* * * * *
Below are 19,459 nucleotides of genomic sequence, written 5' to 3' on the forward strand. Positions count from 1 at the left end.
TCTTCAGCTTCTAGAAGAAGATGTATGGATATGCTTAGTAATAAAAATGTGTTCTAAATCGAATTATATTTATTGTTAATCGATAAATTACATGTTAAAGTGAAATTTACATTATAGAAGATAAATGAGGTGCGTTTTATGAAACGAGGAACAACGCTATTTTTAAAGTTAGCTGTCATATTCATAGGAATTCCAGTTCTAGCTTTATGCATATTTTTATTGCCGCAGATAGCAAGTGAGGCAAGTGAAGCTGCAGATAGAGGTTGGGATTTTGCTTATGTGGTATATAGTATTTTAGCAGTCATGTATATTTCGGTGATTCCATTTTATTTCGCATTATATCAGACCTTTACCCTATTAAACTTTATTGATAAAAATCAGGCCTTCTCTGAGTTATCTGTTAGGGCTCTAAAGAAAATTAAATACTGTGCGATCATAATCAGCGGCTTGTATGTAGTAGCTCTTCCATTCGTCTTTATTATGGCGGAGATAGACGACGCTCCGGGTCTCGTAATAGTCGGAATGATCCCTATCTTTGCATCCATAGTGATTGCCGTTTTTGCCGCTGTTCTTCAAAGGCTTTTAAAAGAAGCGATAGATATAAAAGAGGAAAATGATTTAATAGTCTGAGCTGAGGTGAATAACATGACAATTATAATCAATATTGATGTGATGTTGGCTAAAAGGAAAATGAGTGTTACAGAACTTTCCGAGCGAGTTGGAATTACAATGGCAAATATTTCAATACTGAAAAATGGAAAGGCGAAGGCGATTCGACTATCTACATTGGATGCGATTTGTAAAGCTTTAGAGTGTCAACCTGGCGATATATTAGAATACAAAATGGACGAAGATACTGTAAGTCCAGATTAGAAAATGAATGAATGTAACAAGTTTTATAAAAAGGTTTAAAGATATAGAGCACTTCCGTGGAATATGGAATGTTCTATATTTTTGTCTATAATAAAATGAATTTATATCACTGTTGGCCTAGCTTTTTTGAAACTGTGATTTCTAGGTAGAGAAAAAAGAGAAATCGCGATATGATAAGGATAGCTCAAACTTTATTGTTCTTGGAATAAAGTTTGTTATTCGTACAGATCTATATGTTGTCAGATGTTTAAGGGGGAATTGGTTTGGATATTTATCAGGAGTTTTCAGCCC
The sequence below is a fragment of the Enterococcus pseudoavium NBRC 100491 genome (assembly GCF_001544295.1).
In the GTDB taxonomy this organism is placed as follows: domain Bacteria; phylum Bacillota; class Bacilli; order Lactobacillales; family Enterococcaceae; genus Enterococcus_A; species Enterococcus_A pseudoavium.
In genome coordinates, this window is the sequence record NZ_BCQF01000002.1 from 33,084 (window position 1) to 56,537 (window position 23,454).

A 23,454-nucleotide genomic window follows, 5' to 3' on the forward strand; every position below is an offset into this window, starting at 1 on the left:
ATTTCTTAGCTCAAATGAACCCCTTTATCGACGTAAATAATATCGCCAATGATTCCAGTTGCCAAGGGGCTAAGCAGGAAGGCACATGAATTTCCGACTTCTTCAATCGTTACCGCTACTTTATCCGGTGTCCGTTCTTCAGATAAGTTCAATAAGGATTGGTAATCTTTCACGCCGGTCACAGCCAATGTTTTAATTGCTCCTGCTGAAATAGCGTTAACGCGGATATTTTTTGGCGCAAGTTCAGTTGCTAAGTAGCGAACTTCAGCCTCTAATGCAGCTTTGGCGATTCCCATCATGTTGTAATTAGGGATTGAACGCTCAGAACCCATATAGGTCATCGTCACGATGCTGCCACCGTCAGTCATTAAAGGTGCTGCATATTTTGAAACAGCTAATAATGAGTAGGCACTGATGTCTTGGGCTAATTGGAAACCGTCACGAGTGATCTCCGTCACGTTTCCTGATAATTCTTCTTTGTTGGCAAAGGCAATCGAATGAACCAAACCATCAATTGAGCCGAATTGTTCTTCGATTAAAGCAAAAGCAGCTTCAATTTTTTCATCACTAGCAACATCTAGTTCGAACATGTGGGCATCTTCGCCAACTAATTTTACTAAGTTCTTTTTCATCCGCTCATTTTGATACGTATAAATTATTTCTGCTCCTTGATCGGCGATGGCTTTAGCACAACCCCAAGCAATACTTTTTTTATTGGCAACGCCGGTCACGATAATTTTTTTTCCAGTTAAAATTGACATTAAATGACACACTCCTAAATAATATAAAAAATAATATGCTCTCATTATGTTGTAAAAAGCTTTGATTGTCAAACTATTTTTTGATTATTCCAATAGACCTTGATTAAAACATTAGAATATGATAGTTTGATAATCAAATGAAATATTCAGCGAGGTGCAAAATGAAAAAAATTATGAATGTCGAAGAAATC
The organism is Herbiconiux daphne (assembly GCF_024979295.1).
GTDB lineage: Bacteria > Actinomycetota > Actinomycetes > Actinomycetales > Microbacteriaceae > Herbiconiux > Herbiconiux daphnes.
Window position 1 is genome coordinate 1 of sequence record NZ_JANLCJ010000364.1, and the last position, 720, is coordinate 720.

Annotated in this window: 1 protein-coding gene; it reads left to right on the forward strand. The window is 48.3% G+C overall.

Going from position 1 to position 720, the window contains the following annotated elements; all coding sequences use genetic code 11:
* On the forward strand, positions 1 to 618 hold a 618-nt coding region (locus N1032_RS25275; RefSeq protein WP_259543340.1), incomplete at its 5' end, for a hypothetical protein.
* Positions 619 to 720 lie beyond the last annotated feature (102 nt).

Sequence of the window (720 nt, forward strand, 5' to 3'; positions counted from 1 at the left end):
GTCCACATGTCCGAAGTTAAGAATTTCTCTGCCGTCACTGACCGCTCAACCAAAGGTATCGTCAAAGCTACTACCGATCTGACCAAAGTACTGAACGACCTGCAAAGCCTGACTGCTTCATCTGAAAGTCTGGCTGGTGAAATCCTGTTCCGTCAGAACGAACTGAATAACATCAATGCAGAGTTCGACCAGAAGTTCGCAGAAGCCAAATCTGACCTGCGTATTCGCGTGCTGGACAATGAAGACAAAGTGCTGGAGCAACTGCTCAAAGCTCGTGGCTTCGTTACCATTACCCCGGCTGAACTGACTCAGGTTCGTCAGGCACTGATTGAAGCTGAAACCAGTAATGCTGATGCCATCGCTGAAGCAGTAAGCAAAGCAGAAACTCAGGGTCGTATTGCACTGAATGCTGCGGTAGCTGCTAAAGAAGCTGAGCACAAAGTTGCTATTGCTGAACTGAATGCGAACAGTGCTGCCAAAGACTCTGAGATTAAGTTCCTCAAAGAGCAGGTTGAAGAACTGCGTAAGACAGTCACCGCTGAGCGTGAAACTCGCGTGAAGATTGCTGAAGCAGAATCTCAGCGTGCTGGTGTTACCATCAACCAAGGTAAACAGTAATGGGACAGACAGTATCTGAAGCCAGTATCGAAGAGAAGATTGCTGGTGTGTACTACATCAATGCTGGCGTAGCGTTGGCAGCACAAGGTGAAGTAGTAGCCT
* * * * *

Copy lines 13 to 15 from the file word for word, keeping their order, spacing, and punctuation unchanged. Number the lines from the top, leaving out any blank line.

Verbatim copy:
* On the forward strand, positions 1 to 618 hold a 618-nt coding region (locus N1032_RS25275; RefSeq protein WP_259543340.1), incomplete at its 5' end, for a hypothetical protein.
* Positions 619 to 720 lie beyond the last annotated feature (102 nt).

Sequence of the window (720 nt, forward strand, 5' to 3'; positions counted from 1 at the left end):